COVID-19 has changed the way many companies and organizations operate, causing revisions in their facilities maintenance and financial planning around an uncertain future. Here’s what three industry experts are saying about facility preparedness and company budgets amidst COVID-19.
Meet the Experts:
Executive in Residence, Phoenix Energy Technologies
Nurse practitioner, silicon valley
president, ontrack workplace
What effect do you anticipate the COVID-19 pandemic will have on organizations’ ability to maintain their facilities?
Ron Rau (Phoenix Energy Tech.): “There are two areas that will definitely be the focus for organizations:
Sanitization and touchless shopping. Barriers have been installed and wipe downs are occurring regularly. The challenge is still touching doors, key pads, and items that others have touched and put back on shelves. Proper sanitization of the suites will need to be performed regularly which has not been the case in the past and devices to reduce contact with high touch items will be brought into the thought process. Even though data shows the virus isn’t spread this way, no one is taking chances.
Indoor air quality which you cannot see but you can feel. How you are maintaining your HVAC equipment, outdoor fresh air injection, measuring CO2, humidity levels, and efficiency of your equipment will be at the forefront. The last thing you want will be for people to get the virus because you did not maintain your air quality in the site. The potential need for different filtration, adding or updating controls, etc. will affect budgeting. Finding ways to save in other areas will be a major concern to keep your profits where they need to be.”
Jimmy Engelman (OnTrack): “It will require employers to be more proactive, responsible and transparent when it comes to maintaining their organization. This means the implementation of improved policies and tools that are aimed specifically to the wellbeing of everyone in a facility. Facilities will need to be environments where employees and staff can communicate safely, access wellness data, and effectively track their organization’s health and safety measures. This means more transparency when it comes to communication, and accessibility to tools that allow employees to be informed and take part in a thriving environment.”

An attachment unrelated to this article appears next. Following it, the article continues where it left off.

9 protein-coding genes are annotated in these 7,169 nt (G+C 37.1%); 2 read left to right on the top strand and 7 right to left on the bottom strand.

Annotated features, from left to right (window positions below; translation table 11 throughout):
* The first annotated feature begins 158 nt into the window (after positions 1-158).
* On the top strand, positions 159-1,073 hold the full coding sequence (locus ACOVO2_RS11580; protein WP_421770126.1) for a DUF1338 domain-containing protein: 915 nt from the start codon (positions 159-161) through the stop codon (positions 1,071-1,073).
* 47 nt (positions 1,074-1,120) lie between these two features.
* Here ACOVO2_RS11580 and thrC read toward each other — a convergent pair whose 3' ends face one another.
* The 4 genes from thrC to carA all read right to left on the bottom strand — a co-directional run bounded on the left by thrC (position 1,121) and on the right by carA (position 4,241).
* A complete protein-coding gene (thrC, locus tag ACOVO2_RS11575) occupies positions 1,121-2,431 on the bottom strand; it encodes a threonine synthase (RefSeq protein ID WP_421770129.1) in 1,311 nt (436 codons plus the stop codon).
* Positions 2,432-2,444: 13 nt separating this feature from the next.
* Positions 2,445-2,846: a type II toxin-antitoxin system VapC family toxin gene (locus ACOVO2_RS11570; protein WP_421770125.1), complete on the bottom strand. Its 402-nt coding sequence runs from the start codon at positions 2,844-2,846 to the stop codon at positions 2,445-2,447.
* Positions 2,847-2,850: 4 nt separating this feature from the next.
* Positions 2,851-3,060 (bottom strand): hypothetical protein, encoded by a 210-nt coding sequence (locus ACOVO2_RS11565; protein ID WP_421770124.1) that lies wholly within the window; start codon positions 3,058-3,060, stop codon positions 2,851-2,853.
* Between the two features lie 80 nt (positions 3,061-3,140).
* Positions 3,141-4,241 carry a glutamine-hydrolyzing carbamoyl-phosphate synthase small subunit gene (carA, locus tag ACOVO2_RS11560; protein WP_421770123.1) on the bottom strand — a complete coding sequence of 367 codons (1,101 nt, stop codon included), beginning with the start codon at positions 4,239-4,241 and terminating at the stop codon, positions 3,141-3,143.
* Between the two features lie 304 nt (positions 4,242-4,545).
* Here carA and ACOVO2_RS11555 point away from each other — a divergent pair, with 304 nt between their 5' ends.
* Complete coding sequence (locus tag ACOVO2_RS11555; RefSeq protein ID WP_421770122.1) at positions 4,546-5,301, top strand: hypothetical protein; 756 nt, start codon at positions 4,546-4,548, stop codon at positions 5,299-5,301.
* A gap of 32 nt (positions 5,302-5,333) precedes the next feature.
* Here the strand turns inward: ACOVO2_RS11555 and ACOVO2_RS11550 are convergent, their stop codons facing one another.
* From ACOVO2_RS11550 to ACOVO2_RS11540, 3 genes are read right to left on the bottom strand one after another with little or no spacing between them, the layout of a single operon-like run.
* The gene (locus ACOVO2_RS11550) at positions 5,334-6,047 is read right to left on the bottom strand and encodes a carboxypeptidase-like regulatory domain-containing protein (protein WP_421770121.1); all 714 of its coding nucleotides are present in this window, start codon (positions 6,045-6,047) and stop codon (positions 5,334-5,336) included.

We are seeing budget deficits across companies of all sizes and industries. What kind of ripple effect do you anticipate this having on organizations’ budget planning now and in the future?
Jimmy Engelman (OnTrack): “Companies will need to rely on data that will allow them to cut traditional expenditures and wasted labor hours and replace it with technology that allows them to be more efficient and cost effective. While it would be an initial investment to implement technology which most likely was not in the budget prior to COVID-19, it will be essential for employers to adopt a sustainable way to reduce their overall budget as we move into the future.
With the unknown of what the future holds in regard to reducing labor and furloughing employees, technology is a great way for companies to create consistent procedures and not rely on individual knowledge and turnover of employees. The goal is not to replace good workers, it is a way to give them a tool to be better and stabilize the operation. Technology provides a standardized way for companies to own their process and data and without having to rely on expensive labor costs.”
Ron Rau (Phoenix Energy Tech.): “I believe there will be compliance standards placed on indoor air quality that will be at the forefront of budgeting. If that does not happen then I believe that you will need to look at HVAC and cleaning as non-negotiable, which puts burden on the rest of the budget, just like safety and security related budgets are based today.
Minimum air quality standards today will be raised as they do not come close to optimal, so you will see those change. There will be more focus on the health performance indicators being maintained and complimenting with onsite. To be able to ensure comfort and safety of associates and customers which offset potential OSHA issues and/or customer, complaints will need to be thought about as well. You must be aligning what the issues specific to COVID-19 are to keep your customers and associates supporting the Brand.”